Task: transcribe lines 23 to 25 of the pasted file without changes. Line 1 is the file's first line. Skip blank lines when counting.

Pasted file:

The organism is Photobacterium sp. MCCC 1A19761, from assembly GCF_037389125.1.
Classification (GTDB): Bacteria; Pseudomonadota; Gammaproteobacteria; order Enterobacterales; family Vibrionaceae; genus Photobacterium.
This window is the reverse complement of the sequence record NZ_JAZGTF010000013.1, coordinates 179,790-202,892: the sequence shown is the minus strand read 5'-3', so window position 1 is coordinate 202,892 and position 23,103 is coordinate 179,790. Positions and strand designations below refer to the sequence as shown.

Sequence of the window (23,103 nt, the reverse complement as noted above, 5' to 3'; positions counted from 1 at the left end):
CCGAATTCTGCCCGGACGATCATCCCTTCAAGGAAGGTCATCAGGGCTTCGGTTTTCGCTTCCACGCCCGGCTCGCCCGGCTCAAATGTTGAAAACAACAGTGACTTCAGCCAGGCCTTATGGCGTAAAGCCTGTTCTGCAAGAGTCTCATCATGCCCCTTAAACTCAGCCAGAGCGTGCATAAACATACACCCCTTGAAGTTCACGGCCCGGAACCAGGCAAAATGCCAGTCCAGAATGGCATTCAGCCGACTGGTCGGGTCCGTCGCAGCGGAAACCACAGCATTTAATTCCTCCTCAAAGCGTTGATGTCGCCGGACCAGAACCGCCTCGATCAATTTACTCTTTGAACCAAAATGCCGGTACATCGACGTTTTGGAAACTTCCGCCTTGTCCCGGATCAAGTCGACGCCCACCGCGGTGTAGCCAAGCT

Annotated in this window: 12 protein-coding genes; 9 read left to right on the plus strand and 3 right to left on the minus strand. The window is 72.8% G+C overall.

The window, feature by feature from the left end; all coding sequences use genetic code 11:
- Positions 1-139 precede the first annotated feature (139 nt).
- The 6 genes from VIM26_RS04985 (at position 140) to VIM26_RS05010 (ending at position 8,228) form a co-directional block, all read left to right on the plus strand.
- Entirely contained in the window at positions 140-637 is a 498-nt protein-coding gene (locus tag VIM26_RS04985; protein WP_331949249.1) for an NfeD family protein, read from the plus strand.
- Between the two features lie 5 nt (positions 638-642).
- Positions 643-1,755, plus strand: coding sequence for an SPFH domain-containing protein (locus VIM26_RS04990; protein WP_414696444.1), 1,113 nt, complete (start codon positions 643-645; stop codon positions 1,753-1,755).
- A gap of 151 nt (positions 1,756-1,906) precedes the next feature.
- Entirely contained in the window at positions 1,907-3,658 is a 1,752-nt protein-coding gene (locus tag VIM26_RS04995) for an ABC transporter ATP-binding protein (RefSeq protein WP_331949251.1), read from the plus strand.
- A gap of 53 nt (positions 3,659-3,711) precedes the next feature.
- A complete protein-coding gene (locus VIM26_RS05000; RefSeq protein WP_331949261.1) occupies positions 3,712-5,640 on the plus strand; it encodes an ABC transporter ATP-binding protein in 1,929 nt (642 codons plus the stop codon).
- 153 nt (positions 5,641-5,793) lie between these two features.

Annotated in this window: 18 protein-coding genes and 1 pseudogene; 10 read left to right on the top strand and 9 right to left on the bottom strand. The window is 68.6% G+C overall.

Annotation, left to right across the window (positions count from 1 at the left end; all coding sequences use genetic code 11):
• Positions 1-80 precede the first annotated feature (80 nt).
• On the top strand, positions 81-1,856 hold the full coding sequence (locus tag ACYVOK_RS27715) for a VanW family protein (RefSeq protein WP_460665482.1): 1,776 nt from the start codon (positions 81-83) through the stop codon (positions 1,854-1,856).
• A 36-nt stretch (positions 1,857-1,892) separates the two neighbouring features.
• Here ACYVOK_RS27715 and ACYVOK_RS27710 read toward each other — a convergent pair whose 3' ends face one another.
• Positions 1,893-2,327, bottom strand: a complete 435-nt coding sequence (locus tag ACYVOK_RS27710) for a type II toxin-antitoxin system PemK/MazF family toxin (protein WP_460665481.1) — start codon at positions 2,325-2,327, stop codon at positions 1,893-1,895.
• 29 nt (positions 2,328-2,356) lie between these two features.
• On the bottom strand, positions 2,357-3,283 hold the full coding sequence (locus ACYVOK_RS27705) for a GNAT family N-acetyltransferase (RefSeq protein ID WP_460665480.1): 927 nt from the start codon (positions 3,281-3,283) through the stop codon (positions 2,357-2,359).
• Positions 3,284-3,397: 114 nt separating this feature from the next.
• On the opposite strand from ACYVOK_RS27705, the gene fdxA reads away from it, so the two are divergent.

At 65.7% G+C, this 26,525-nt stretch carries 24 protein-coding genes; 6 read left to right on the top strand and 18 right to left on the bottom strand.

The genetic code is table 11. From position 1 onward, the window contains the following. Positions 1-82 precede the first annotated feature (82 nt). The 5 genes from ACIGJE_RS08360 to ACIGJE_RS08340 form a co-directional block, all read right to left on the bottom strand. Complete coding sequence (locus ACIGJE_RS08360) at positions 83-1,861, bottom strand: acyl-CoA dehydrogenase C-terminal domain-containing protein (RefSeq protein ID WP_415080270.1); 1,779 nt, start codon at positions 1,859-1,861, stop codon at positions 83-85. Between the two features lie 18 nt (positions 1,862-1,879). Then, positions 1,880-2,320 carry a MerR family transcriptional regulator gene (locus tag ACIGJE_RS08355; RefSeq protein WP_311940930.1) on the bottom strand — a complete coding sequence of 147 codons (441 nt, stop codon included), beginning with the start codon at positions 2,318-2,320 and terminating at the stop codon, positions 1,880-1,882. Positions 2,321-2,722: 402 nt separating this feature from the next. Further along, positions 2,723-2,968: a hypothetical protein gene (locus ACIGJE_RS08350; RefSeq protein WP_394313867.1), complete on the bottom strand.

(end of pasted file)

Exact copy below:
• Here ACYVOK_RS27715 and ACYVOK_RS27710 read toward each other — a convergent pair whose 3' ends face one another.
• Positions 1,893-2,327, bottom strand: a complete 435-nt coding sequence (locus tag ACYVOK_RS27710) for a type II toxin-antitoxin system PemK/MazF family toxin (protein WP_460665481.1) — start codon at positions 2,325-2,327, stop codon at positions 1,893-1,895.
• 29 nt (positions 2,328-2,356) lie between these two features.